statutory regulation of herbal medicine
The Department of Health's report The Regulation of the non-medical healthcare professions (July 2006) defines regulation as the set of systems and activities intended to ensure that healthcare practitioners have the necessary knowledge, skills, attitudes and behaviours to provide healthcare safely. This encompasses activity undertaken by individual professionals, teams, employers, regulatory bodies and other organisations.
The core activities of regulation are listed in the Health Act (1999) as:
1. Keeping the register of members admitted to practice
2. Determining standards of education and training for admission to practice
3. Giving advice about standards of conduct and performance
4. Administering procedures (including making rules) relating to misconduct, unfitness to practise and similar matters.
The prime purpose of professional regulation is public protection. Whilst there will also be considerable benefits for the professionals in the production of visible standards, the professionals themselves are not the main focus of regulation - the focus lies with the consumer.
Professional regulation becomes statutory regulation at the point where the State regards it as so important for public safety that it legislates for a ban on either using the professional title or doing certain things unless your name appears in the register. This protects patients from the harm caused by people practising a profession which they are not fit to. It engenders public confidence by allowing members of the public and the employers of professionals to check on a person's registration status, knowing that the information they find will be correct and up to date.
Statutory Regulation in the UK
The move towards statutory regulation of herbal practitioners originates from the House of Lords Select Committee on Science and Technology's Report on Complementary and Alternative Medicine (HMSO 2000) and the Government Response (Department of Health 2001) to it. The report recognised that complementary and alternative medicine (CAM) are both widespread and increasing across the developed world and that this has implications for patient safety. The Committee identified that there was considerable diversity of standards amongst the professions and that, for some therapies, the public was at risk from practitioners with inadequate or inappropriate training.
Herbal medicine was identified as posing particular challenges for public health. The statutory regulation of herbal medicine practitioners was supported because the profession meets agreed criteria that makes this appropriate. These criteria are risk to the public through poor practice, a voluntary regulatory system and a credible evidence base. Regulation would ensure that appropriate training was established. This would result in competent practitioners with an understanding of the evidence base for their therapy along with an appreciation of the limitations of the treatments they can provide. Safe practitioners would understand when to refer. Effective regulation would therefore seek to safeguard the public from incompetent practitioners. It would identify practitioners suitably qualified to use a range of potent herbal remedies that are not appropriate for over-the counter sale.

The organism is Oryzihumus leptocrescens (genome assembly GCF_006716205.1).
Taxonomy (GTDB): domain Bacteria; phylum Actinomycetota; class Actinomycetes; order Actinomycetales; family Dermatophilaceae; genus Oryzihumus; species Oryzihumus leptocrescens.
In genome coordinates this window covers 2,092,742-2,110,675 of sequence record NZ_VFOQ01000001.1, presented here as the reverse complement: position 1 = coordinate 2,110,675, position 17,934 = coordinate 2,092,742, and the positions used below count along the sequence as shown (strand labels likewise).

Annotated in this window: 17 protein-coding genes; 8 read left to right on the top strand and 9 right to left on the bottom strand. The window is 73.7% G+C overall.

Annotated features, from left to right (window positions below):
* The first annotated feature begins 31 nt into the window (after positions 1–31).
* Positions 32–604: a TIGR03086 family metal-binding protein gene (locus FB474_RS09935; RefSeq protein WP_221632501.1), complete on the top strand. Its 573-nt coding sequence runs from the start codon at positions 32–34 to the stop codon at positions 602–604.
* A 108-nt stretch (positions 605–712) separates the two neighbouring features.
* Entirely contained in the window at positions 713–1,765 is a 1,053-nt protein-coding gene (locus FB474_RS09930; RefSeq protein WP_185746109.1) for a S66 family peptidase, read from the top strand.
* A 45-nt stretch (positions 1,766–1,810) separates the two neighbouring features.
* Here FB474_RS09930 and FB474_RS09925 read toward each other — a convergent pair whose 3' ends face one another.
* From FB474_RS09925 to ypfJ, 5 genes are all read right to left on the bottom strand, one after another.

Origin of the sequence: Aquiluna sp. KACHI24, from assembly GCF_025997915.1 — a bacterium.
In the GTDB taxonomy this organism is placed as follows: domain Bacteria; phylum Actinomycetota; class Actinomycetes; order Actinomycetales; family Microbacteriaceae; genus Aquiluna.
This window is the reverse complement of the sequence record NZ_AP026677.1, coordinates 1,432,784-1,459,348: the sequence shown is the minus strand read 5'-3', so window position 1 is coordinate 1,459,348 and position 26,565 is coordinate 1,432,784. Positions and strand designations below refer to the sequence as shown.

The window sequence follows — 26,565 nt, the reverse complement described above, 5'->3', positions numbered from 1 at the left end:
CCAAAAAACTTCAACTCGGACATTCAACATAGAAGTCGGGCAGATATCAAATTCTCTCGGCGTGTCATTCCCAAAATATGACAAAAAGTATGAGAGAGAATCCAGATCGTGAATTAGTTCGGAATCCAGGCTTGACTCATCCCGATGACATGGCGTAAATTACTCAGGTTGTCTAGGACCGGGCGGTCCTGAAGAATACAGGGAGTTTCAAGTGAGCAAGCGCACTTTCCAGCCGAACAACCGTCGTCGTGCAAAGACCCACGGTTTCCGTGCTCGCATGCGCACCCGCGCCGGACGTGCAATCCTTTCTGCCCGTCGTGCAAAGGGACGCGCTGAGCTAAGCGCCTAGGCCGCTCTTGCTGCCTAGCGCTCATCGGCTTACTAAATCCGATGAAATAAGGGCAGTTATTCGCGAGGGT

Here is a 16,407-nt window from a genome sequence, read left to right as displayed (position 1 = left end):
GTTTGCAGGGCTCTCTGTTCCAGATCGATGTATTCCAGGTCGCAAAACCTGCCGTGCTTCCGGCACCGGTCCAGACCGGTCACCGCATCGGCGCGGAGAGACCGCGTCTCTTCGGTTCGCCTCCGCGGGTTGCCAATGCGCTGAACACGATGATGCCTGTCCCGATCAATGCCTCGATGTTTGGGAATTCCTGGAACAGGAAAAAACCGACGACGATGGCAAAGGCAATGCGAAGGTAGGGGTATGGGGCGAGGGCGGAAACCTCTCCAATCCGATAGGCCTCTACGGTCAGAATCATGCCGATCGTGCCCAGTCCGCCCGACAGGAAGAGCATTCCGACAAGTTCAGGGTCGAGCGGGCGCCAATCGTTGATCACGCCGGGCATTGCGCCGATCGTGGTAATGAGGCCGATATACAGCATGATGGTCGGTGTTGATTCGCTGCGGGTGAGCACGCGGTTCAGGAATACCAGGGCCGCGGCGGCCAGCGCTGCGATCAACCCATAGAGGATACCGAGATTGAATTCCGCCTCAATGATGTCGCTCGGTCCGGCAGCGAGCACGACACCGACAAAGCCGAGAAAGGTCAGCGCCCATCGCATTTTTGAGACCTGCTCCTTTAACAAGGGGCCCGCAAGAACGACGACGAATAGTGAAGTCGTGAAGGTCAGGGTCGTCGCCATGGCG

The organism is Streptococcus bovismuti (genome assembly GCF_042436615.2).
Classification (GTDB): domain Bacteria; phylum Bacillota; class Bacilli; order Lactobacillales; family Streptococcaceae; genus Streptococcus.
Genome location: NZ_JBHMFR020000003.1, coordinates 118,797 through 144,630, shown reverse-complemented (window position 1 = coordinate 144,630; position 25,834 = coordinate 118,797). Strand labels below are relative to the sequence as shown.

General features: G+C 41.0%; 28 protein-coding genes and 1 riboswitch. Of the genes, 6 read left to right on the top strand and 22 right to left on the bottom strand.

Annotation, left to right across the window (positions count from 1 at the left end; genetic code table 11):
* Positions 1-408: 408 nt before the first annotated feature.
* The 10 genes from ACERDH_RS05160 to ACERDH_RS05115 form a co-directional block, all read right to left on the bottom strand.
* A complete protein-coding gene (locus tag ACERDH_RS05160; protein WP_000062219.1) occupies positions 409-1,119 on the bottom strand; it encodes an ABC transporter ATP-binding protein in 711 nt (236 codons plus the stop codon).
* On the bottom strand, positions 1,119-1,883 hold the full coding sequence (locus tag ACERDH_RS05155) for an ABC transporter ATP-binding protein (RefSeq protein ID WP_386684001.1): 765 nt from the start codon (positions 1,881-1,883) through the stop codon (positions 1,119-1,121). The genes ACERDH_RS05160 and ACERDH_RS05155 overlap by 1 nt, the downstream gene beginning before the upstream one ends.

The House of Lords Select Committee on Science and Technology's Report on Complementary and Alternative Medicine (HMSO 2000) stated that CAM included a large range of therapies and that while some had well-developed regulatory structures, others were fragmented with no consensus about regulation. The evidence base for the various CAM therapies was also variable but the majority did not have one. It proposed that CAM therapies should be classified within 3 groups. Therapies assigned to Group 1 included the most organised CAM professions where NHS provision is increasing and where research into their effectiveness had either already commenced or was likely to be beneficial. The therapies assigned to Group 2 also have support from the NHS but are used in a complementary way alongside conventional medicine. Again they require further research and need to develop their regulatory structures. Those therapies assigned to Group 3 were considered to have no evidence base for clinical effectiveness.
Herbal medicine, or phytotherapy, was defined as, "a system of medicine which uses various remedies derived from plants and plant extracts to treat disorders and maintain good health". It was assigned to Group 1 along with acupuncture, chiropractic, homeopathy and osteopathy. Other therapies that also use herbal products, and in some cases acupuncture, in their practice were assigned to Groups 2 and 3. These include Maharishi Ayurvedic Medicine (Group 2), Ayurvedic Medicine (Group 3), Chinese Herbal Medicine (Group 3) and Traditional Chinese Medicine (Group 3). The proposals within this document take account of all traditions using herbal medicine as part of their practice in line with the Government's response to the House of Lords report.
The Government Response (Department of Health 2001) to the report from the House of Lords recommended that herbal medicine and acupuncture should work towards statutory regulation under the Health Act 1999 and that this was both in the interests of practitioners and patients. Taking account of the public health risks, statutory regulation should be implemented as soon as practicable.